The U.S. State Department said on Thursday it released $400 million in cash to Iran under a tribunal settlement only once it was assured that American prisoners had been freed and had boarded a plane.
“The payment of the $400 million was not done until after the prisoners were released,” State Department spokesman John Kirby told reporters.
“We took advantage of that to make sure we had the maximum leverage possible to get our people out and get them out safely,” Kirby added.
It was the first time the administration has said publicly that it used the payment as leverage to ensure the prisoners were released by Iran.
Three of the five prisoners, including Jason Rezaian, the Washington Posts’s Tehran bureau chief; Saeed Abedini, a pastor from Idaho and Amir Hekmati, a former U.S. Marine from Flint, Michigan, as well as some family members, were part of a prisoner exchange that followed the lifting of most international sanctions against Iran following a nuclear deal in 2015.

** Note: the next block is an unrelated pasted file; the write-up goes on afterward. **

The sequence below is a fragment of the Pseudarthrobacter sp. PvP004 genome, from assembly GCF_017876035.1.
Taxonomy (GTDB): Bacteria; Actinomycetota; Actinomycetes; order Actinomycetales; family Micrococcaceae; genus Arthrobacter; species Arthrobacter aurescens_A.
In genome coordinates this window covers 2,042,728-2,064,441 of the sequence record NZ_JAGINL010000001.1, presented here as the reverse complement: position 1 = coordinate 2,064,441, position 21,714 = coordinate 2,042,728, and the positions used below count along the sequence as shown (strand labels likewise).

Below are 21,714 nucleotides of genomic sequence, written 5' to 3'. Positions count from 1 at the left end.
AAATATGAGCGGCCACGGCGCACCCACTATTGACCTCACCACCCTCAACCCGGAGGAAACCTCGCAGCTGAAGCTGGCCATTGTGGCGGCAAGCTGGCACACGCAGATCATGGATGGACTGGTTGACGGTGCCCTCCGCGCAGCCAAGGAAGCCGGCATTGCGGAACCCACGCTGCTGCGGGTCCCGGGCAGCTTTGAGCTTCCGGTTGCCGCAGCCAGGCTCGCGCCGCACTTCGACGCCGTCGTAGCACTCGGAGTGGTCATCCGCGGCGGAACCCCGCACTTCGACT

One more prisoner, Nosratollah Khosravi-Roodsari, chose to remain in Iran, while a fifth prisoner, American student Matthew Trevithick, was released separately.
Both U.S. President Barack Obama and Secretary of State John Kerry have denied that the payment was ransom for the release of the prisoners or tied to the Iran nuclear deal.
The White House announced on Jan. 17 it was releasing $400 million in funds frozen since 1981, plus $1.3 billion in interest owed to Iran, as part of a settlement of a long-standing Iranian claim at the Iran-U.S. Claims Tribunal in The Hague.
The funds were part of a trust fund Iran used before its 1979 Islamic Revolution to buy U.S. military equipment that was tied up for decades in litigation at the tribunal.